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Redskins VP of Player Personnel Kyle Smith reveals inner workings of Redskins' new power structure

Redskins VP of Player Personnel Kyle Smith reveals inner workings of Redskins' new power structure

In terms of the area's interest in its power structure, the Redskins organization is likely second only behind the White House. That's become especially true ever since Ron Rivera took over at the start of January.

Luckily, among many other topics he addressed during his time at the Combine podium on Tuesday, Redskins VP of Player Personnel Kyle Smith explained how Washington is running things these days.

Smith and Rivera are at the top, with Rivera having the most say in Dan Snyder's new "coach-centric" approach. But Smith figures to be involved in all off-field decisions, too, seeing as he's now in charge of both the college and pro aspects of the front office.

Doug Williams, meanwhile, has been shifted into the role of Senior VP of Player Development. There, he will be responsible for providing the locker room with guidance and resources in an effort to make sure they succeed in every facet of being an athlete in the NFL. 

Because of Williams' transition away from his previous job as Senior VP of Player Personnel, Alex Santos — who's been largely credited with keeping the team afloat the past few years despite major injury problems by making timely free agent decisions — will be directing the pro personnel side, according to Smith.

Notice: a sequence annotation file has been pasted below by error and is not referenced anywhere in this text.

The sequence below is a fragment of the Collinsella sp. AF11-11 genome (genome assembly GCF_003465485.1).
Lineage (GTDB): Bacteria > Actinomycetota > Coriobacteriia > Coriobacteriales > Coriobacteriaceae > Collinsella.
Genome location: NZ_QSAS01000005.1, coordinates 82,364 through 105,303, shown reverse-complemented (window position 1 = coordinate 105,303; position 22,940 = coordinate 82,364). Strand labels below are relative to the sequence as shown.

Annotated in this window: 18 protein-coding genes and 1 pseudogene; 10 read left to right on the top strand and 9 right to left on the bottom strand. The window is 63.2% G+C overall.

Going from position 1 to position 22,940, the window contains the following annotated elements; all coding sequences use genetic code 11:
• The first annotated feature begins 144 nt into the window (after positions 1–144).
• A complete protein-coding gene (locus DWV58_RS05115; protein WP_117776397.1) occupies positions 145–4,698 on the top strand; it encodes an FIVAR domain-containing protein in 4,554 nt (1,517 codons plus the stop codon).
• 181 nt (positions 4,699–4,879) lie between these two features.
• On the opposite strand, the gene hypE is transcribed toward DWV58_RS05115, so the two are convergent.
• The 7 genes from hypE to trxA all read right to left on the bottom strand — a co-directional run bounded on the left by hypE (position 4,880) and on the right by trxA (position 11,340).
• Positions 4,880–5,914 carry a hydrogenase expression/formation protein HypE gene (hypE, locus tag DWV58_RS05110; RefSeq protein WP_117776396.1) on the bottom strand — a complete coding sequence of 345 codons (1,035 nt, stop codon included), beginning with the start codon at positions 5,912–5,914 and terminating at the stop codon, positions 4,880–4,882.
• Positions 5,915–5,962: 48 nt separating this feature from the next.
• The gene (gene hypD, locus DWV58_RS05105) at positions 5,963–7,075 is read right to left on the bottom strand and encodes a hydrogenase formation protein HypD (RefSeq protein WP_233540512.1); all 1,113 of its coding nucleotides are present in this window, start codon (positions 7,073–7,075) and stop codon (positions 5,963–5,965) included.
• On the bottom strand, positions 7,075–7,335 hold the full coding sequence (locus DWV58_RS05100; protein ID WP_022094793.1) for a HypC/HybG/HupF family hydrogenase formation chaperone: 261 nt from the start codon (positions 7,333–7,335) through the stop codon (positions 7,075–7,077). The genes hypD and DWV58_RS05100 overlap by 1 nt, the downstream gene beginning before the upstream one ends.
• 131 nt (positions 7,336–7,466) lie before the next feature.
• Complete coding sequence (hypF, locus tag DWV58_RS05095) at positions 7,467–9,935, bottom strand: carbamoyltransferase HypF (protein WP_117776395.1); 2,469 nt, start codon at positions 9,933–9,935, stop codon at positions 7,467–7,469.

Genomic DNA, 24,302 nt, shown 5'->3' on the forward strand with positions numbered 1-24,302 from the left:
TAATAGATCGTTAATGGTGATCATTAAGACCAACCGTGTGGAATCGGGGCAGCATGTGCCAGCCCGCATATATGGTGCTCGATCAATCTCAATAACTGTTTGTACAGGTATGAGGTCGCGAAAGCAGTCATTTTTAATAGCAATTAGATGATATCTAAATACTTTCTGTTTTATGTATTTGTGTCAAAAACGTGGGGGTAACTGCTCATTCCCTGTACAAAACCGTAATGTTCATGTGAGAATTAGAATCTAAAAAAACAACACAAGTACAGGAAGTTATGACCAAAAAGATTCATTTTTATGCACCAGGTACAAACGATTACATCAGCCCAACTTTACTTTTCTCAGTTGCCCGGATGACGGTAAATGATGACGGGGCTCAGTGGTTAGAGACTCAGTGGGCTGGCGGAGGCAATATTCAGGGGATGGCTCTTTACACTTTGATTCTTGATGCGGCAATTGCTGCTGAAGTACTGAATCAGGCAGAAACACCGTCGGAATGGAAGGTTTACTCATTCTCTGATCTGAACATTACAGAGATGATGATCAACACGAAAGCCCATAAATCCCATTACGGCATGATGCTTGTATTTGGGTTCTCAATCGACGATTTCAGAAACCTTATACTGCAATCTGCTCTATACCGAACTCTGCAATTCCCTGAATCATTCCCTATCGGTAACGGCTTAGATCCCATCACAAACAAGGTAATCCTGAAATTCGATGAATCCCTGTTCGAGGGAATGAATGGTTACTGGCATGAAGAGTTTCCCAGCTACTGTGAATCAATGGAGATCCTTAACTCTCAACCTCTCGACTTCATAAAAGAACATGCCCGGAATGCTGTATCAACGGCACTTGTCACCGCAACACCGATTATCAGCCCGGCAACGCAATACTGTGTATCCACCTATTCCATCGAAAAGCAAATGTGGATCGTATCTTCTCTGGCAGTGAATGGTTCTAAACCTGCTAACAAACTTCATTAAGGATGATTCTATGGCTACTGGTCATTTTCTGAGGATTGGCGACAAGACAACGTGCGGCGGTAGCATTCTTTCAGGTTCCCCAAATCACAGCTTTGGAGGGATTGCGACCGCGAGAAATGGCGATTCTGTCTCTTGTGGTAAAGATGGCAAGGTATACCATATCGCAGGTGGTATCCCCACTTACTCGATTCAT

"That side kind of runs itself," Smith said Tuesday, which reflects well on Santos' performance and indicates the trust he has from both Smith and Rivera.

Then there's Tim Gribble, who will now be heading up the college department. He'll be a "tremendous leader" there, Smith told reporters in Indy, as Washington looks to continue its recent run of useful draft classes.

And, of course, when it comes to Sundays, there'll be new coaches like Jack Del Rio and Scott Turner as well as a different training staff, which the respected Ryan Vermillion will oversee.

Together, this group's arrivals and ascensions have changed the way many Redskins fans feel about the franchise's future. Now, it's up to them to validate that attitude adjustment.

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Redskins running back Derrius Guice being sued by his former agent

Redskins running back Derrius Guice being sued by his former agent

Despite missing much of his first two professional seasons due to multiple knee injuries, Derrius Guice is already one of the most popular players on the Redskins.

His personality helped raise his profile, which has led to a number of endorsement deals beyond his NFL rookie contract.

Now, Guice’s former agent has filed a lawsuit over not being paid in return for these deals.

The running back’s initial agent after leaving LSU was Fadde Mikhail, but Guice left his agency weeks before being drafted. He then signed with Young Money, and according to Mikhail in the lawsuit, was required to pay back the money he had been lent during the pre-draft process.

Per the lawsuit, Guice and Young Money have allegedly not repaid Mikhail, and the latter is now asking for $500,000. The lawsuit was filed Tuesday in a California court.